In the years 2012 through 2015 I conceived and executed four collaborative drawing projects. These projects provided conceptual contexts for the improvisational drawing practice I had been concentrating on for the previous several years, and also incorporated social and performative elements. In retrospect, they can be seen as a progression.
The first, talking & drawing (2012), was based on Lee Lozano’s Dialogue Piece (1969). Lozano invited other artists, mostly male, to her loft for private conversations. From her notebooks we know who she talked with, but not what was said. I had been intrigued by this concept (a conversation indicated but not recorded) since I first learned of it. After a couple of years contemplating if and how to attempt something similar, and having benefited from sage comments from friends Lucinda Bliss (“you have to find a way to make it your own”), Ronnie Wilson (“well, why don’t you draw while you’re talking to them?”), and Virginia Rose (“you have to do it”), I launched talking & drawing in late February 2012. Between March 9 and August 9, 2012, I had conversations with 53 female, Maine-connected artists. During the course of each conversation I made an abstract drawing. My conferees were offered the opportunity to draw as well, and 16 did so. Other than the fading memories of the participants, the drawings are the only record of these conversations.
The first batch of invitations was sent out via e-mail at the end of February 2012 to a list of 30 artists compiled off the top of my head. Thereafter, additional invitations were made by e-mail, in person at art events, and in several cases, upon chance encounters in the street. A handful of people declined for various reasons, a few did not respond, and in one or two cases it just wasn’t possible to arrange a meeting. Most of the meetings took place in studios, theirs or mine, and others in homes, coffee shops, and in the garden behind the Longfellow House (there would have been more in this delightful urban oasis, but it was a rainy spring in Portland).
Conversations varied in length from 30 minutes to 2 hours, most in the 45-90 minute range. All conversations were begun with the same question, but they were not conducted as interviews. I did not start drawing immediately, but let the conversation develop first. Sometimes I had no idea what i might draw, other times I had something in mind based on my knowledge of the other person and her work. I think the earliest I made a mark was 7 minutes in; often 15 or 20 minutes would pass before I started drawing. I used the timer on my phone so that I wouldn’t forget that I was supposed to start making marks. Conferees were invited to make their own drawing during the conversation, and about 30% chose to do so and contribute that piece to the project. Some later said “I wish I had drawn”. Conversations would slow down a bit while I was drawing, or if both of us were drawing, but not cease.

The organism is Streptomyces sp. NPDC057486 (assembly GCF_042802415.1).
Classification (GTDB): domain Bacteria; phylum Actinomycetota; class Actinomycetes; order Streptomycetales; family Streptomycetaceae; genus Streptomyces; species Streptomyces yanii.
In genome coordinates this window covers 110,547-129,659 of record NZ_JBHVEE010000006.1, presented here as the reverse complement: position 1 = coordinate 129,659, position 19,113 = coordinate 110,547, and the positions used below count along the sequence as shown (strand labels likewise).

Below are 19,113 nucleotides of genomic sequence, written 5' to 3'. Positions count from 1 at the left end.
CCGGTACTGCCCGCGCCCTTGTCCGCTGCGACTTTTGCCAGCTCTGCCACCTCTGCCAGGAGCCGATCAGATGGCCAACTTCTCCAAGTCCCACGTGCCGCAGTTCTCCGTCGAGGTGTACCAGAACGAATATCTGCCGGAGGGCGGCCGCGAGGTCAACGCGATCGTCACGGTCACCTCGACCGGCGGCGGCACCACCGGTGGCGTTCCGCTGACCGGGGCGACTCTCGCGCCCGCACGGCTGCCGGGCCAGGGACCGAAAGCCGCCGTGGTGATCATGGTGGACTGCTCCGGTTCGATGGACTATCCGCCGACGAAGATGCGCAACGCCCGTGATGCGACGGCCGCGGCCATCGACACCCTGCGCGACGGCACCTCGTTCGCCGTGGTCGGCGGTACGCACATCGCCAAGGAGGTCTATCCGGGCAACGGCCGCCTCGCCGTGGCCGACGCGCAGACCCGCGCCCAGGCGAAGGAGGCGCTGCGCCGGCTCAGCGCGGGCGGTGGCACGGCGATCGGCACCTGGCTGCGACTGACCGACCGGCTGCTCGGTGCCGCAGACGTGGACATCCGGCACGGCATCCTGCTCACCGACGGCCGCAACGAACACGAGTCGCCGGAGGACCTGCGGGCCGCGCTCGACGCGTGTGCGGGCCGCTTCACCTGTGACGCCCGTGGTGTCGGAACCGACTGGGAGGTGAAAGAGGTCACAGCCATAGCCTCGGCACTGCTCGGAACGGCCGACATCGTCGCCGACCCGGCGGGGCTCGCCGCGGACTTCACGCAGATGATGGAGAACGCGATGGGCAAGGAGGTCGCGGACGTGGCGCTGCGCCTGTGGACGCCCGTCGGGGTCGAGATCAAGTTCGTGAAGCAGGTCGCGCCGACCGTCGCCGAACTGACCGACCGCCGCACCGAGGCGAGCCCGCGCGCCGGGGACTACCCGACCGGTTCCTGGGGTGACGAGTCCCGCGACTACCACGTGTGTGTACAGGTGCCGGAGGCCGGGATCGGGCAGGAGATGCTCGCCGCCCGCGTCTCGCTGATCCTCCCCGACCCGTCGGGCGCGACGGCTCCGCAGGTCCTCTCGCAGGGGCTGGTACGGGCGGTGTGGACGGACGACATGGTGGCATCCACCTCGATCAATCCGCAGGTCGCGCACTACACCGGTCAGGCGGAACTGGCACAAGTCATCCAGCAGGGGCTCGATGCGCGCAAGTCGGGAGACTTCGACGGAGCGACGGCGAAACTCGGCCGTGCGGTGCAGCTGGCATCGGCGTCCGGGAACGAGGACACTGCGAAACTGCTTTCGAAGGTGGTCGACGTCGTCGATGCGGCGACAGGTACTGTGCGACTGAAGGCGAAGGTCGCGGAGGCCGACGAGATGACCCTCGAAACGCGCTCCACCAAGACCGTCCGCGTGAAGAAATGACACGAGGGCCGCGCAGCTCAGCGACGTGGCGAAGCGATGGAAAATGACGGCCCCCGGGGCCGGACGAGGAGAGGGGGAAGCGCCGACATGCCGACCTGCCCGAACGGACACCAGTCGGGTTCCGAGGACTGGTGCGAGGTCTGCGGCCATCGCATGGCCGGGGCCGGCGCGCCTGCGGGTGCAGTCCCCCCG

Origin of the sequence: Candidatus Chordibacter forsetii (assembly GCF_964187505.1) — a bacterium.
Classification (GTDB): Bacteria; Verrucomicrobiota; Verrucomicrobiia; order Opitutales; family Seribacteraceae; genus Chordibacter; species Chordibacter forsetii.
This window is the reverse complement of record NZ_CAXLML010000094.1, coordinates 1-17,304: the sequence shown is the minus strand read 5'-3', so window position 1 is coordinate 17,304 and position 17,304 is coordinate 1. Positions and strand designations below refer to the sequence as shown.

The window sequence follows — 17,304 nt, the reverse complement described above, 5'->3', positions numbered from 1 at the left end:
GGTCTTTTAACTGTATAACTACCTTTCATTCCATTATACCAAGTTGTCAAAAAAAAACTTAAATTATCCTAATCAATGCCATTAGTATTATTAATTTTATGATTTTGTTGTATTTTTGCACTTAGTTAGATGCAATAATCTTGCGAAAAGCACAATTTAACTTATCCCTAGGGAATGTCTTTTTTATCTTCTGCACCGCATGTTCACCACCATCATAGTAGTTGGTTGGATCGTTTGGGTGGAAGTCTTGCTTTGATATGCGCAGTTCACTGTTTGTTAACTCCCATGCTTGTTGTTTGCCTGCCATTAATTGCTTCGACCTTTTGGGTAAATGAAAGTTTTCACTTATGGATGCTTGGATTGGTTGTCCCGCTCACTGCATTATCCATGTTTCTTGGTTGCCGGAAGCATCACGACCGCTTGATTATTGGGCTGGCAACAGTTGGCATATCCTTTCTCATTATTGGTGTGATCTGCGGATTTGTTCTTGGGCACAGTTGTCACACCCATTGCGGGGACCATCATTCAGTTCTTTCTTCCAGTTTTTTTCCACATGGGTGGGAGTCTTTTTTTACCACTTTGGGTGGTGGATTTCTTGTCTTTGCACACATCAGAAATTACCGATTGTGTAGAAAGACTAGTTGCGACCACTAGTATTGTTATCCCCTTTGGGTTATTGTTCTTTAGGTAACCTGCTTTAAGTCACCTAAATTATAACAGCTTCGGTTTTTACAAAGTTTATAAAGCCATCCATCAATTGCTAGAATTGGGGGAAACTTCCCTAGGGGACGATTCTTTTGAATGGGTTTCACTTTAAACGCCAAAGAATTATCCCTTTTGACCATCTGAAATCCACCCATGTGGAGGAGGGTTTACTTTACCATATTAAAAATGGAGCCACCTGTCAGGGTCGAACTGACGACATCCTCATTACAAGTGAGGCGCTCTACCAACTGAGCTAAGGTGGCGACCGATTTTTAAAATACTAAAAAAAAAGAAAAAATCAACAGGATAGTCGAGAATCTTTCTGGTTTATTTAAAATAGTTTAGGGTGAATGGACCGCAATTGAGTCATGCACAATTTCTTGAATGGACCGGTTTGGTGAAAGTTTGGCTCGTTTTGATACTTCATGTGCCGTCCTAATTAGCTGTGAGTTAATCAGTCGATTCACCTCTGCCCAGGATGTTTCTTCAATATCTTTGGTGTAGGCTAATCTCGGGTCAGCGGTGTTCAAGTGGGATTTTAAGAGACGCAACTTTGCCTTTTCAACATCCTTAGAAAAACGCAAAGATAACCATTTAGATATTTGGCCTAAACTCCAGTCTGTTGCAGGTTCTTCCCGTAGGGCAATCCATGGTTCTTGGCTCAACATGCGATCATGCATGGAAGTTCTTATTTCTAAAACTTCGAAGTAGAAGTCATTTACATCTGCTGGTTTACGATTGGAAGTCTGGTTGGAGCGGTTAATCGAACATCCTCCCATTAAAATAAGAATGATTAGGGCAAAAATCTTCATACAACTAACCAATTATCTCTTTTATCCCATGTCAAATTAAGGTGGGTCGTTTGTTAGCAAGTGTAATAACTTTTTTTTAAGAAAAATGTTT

I learned a lot about art and its making, the lives of women artists, the art of conversation, and about myself.
In addition to being an altered re-performance of Lozano’s Dialogue Piece, it also constitutes an unwinding of her General Strike Piece (withdrawal from the New York art scene) and her Boycott Piece (refusing to speak with other women) because it had the effect of deepening my connections with the art world and engaging in dialogues with only women. (For further information on Lee Lozano, see H. Molesworth, “Tune in, Turn on, Drop out: the Rejection of Lee Lozano”, Art Journal, vol. 61, # 4, Winter 2002.)
The entire suite of 69 drawings was shown at Rose Contemporary in Portland during November 2012. An excerpt, consisting of 16 of my drawings and 9 by my collaborators was shown at the Harlow Gallery in Hallowell in 2014.
My experience (or I should say the collective experiences of myself and 53 other artists) with talking & drawing had one disappointing aspect: only about one third of my collaborators took the opportunity to draw during the conversation. Hence, in considering the structure for the next project, I decided that drawing would be mandatory and that talking would be optional.